Monday, May 20, 2013

Welcome to the Spiritual Kingdom of Animals

The Hon’ble Supreme Court was recently compelled to take recourse to the imagery of a parrot to lament the degradation of the CBI into abject slavery.  As if this was not enough, another court, in Bangalore, compared the IB to a pigeon.  It is not exactly complimentary for police forces of the country to be told that their depravity, even of the best of them, their crème de la crème, is on a sub human scale.  How would the garden variety of police men fare on the scale of wretchedness, when put to searching scrutiny: amoeba, bacteria, virus or just inert gooey matter in a state of pre-biotic existence?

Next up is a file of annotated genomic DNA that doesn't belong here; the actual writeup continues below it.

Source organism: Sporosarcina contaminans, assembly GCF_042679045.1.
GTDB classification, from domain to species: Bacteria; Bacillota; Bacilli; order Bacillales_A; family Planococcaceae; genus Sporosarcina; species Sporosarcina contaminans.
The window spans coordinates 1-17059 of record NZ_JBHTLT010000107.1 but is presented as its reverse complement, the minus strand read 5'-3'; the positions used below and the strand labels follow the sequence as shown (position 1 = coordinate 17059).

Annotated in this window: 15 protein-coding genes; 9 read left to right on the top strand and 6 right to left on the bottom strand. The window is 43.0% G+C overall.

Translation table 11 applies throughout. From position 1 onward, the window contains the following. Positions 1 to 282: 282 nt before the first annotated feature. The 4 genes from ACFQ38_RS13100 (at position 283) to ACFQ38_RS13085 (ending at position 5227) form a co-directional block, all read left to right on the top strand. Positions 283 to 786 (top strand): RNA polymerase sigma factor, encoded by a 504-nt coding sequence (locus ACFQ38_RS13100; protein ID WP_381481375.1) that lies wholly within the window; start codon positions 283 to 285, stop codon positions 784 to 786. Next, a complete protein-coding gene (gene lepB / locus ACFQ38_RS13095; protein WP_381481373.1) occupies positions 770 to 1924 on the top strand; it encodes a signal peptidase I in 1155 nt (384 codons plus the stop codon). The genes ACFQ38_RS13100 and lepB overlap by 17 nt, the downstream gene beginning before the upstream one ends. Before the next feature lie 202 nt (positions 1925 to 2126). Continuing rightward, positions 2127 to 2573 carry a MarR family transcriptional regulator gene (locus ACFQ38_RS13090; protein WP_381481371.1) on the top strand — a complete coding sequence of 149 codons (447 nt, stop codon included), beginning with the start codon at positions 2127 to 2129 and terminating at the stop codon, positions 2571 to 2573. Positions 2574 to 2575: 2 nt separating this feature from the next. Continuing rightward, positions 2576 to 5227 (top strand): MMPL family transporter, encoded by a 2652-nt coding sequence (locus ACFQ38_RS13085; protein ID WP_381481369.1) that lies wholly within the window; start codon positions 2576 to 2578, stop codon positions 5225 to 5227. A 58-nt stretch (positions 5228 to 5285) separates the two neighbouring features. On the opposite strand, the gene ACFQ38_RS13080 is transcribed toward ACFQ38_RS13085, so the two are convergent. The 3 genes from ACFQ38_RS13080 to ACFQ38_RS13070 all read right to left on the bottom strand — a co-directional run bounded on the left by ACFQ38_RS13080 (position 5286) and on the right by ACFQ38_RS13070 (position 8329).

Evolutionary biology tells us that the time and evolution are both unidirectional; they are barbed arrows incapable of going back in time.   But perhaps moral regression is not guided by the laws of evolutionary biology, even though the state of morality is heavily dependent on the social ecology, the environment of power.  The history of the CBI has been one of progressive diminution.  Till the other day, it cut such a heroic figure that the mere entry of the CBI Officer in critical cinematic moments, flashing his I-Card, would lift the morale of the audience, just when it appeared that all had been lost.  How and when did this freakish regression from a heroic stature to a universal butt of joke take place?